The UK Government’s plan for economic growth rightly covers important areas like R&D investment and new high-tech and green industries, but fails to address the need to raise productivity across all sectors of the economy.
This paper looks at the importance of further development and broadening of thinking on economic growth and reviews some of the current economic challenges that a new industrial policy would need to address. The paper also explores current policy thinking and the case for the adoption and implementation of a broader model to address the everyday economy and embrace new forms of intervention to deliver the desired results.
An industrial strategy for the everyday economy | Executive summaryDownload the executive summary
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- Policy needs to change and broaden to address the current economy and labour market through confronting productivity problems in everyday sectors and everyday jobs.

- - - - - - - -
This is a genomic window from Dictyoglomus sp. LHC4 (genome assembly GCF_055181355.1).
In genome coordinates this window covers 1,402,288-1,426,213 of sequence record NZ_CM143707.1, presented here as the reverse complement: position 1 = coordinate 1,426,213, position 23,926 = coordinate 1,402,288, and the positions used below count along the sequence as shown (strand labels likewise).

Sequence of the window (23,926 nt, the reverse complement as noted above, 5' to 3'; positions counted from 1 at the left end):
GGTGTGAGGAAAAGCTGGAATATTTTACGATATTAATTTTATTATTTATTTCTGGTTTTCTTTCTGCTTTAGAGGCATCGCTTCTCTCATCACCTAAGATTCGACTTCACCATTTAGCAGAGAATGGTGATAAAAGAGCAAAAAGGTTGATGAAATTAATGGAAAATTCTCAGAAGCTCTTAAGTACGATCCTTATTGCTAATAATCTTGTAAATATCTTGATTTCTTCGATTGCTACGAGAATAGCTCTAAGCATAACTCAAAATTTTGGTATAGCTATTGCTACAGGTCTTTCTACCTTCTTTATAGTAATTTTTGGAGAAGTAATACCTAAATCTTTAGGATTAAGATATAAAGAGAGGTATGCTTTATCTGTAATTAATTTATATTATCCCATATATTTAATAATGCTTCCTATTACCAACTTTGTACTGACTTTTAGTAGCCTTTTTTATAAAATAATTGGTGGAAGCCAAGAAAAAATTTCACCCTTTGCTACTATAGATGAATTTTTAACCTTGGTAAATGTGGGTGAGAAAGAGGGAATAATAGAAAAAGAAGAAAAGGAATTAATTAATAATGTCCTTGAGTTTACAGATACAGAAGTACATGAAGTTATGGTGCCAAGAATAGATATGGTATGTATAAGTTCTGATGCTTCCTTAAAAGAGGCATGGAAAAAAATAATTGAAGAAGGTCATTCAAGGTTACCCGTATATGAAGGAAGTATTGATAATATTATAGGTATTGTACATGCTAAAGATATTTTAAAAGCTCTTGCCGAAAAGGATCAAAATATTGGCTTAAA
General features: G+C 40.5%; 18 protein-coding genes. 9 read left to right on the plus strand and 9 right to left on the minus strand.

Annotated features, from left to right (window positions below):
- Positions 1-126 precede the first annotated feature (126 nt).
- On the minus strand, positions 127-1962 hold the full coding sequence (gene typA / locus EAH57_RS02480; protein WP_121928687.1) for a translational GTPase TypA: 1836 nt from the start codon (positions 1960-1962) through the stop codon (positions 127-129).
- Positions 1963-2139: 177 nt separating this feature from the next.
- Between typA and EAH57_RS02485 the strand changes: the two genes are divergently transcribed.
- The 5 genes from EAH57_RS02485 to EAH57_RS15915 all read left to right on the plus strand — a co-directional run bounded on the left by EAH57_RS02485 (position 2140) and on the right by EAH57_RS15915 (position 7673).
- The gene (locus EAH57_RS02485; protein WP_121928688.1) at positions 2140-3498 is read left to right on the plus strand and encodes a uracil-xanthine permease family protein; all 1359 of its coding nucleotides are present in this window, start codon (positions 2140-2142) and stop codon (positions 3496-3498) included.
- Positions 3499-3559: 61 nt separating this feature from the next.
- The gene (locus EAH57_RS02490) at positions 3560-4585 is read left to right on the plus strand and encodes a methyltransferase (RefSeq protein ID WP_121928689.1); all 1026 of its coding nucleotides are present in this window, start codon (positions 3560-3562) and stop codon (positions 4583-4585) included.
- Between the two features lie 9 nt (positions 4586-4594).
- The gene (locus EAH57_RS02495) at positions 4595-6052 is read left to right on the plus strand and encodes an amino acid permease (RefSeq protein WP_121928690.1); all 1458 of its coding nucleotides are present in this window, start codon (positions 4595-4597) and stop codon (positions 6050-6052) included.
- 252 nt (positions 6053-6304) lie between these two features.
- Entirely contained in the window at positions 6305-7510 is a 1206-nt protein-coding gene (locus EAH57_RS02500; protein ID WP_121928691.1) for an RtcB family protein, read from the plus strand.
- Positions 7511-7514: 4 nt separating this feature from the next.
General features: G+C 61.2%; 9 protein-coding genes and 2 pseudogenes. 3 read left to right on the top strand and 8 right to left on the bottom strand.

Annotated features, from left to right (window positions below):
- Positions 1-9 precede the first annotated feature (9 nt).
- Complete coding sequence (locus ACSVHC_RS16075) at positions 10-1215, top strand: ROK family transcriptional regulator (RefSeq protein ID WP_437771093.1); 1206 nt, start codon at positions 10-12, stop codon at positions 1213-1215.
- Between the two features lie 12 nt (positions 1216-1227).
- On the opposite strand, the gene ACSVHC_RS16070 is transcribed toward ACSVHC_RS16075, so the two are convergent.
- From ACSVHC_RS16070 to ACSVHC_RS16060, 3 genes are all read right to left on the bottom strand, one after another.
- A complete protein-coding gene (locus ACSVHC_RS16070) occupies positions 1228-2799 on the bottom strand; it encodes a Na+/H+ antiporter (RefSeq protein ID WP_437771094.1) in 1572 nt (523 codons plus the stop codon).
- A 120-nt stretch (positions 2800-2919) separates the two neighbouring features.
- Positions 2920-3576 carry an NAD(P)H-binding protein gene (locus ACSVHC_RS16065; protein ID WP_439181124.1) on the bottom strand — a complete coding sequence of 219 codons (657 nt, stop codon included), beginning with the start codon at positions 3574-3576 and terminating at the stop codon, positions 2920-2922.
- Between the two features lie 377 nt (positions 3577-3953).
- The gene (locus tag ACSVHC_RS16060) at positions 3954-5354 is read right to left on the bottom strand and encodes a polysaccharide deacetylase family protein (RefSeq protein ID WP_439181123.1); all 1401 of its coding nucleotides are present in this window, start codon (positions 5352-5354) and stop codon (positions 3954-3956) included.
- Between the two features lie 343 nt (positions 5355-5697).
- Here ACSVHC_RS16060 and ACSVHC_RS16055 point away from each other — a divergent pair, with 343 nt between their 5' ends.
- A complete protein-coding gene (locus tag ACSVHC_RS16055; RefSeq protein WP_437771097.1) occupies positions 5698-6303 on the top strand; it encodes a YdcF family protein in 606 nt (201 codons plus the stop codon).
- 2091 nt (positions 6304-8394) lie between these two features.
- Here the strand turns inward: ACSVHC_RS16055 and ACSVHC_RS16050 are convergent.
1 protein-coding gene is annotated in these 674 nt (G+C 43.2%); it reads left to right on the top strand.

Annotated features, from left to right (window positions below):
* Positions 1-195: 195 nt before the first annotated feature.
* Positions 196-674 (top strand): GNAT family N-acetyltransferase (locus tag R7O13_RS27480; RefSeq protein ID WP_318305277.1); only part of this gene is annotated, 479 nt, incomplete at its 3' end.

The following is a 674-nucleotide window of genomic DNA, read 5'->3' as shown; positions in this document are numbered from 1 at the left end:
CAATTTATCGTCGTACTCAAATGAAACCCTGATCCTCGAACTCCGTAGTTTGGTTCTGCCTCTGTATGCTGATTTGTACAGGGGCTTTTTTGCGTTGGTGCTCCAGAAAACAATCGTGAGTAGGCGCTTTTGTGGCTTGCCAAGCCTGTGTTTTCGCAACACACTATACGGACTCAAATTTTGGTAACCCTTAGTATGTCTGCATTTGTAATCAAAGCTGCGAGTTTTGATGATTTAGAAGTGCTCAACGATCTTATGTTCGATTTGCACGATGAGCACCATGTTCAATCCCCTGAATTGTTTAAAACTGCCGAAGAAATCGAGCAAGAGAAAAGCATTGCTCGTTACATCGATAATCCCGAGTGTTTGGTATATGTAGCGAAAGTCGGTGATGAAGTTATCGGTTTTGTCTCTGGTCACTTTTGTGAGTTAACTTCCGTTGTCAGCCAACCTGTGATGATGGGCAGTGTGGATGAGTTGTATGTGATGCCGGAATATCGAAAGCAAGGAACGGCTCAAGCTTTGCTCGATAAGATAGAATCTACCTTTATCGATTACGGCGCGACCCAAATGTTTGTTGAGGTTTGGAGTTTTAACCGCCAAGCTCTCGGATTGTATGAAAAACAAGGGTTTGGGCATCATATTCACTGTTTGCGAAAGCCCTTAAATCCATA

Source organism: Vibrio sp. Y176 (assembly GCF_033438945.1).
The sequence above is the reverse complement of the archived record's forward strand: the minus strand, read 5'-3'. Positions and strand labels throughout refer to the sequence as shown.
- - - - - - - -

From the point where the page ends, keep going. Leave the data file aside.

- The UK should establish and implement a broader approach for economic development and innovation strategy that encompasses the bulk of the economy and employment, including skills creation and utilisation, job quality, workplace innovation, digital adoption and exporting.
- There needs to be a focus on managerial capacity, improving the employment relationship, job quality and fair work.
- Design and develop integrated packages of diagnostic help, followed up by the growth of support services to aid business improvement and workplace innovation.
- Collect learnings from overseas practice, and from the efforts of the devolved nations on Fair Work and economic development.
- Close off access to employment practices that undercut labour standards and good employers by having labour regulation or an employment law enforcement regime.
- Implement carefully evaluated pilots to test out different approaches at local and sectoral levels.
- It is important to recognise that this is a long-term project and it will take time to generate cumulative effects on performance and outcomes.
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